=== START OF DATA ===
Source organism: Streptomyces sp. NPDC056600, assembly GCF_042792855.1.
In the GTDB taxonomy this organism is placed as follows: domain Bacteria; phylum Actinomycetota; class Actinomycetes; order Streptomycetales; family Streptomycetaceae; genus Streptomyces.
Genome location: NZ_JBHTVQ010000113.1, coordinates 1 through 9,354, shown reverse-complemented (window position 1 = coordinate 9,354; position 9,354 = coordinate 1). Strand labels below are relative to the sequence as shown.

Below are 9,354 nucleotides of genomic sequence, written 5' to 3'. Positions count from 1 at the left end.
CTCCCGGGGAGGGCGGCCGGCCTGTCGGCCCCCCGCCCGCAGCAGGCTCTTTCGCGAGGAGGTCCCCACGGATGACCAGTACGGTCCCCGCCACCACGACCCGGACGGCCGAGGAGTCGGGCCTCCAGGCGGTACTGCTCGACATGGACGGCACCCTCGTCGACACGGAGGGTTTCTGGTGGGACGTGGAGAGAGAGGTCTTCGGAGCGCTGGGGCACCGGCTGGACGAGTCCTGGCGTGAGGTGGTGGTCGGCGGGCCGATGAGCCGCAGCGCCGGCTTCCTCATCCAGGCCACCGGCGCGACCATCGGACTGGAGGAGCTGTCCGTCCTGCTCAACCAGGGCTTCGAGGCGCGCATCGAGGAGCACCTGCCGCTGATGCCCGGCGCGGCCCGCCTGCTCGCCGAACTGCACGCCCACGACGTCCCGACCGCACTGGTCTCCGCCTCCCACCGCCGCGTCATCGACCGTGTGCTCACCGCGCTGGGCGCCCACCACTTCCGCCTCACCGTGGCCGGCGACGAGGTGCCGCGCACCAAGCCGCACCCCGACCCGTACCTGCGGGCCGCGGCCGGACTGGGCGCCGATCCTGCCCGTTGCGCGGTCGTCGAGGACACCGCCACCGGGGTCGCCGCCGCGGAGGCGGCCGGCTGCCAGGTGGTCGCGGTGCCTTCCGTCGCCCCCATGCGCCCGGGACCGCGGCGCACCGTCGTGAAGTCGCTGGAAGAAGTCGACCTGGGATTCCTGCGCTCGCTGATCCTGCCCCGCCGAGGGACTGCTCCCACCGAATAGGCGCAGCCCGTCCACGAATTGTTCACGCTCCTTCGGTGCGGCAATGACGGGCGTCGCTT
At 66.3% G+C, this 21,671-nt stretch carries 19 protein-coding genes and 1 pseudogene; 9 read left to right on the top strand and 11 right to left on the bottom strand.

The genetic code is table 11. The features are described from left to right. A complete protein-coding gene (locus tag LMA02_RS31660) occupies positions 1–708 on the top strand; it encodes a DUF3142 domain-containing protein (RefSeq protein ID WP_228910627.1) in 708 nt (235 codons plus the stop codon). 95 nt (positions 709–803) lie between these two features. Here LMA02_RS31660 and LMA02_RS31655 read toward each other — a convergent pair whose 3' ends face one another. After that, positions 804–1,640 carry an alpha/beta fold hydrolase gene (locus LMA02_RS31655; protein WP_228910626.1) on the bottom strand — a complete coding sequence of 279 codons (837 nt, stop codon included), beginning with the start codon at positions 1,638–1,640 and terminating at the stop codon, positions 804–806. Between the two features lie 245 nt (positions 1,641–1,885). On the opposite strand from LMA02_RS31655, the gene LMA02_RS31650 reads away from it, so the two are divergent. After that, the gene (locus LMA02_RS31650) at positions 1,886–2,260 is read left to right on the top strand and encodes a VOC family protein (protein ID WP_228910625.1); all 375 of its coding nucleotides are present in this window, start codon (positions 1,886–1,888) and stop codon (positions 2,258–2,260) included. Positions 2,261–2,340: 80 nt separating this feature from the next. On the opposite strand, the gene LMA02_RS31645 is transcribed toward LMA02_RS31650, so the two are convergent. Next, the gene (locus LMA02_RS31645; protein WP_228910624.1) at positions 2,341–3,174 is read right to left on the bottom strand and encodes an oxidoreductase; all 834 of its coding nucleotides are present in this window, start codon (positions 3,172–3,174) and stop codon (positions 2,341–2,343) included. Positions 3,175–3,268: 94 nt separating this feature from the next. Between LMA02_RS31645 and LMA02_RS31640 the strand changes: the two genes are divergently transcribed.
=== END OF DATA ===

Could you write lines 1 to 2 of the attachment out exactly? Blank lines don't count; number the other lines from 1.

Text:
Source organism: Streptomyces sp. NPDC056600, assembly GCF_042792855.1.
In the GTDB taxonomy this organism is placed as follows: domain Bacteria; phylum Actinomycetota; class Actinomycetes; order Streptomycetales; family Streptomycetaceae; genus Streptomyces.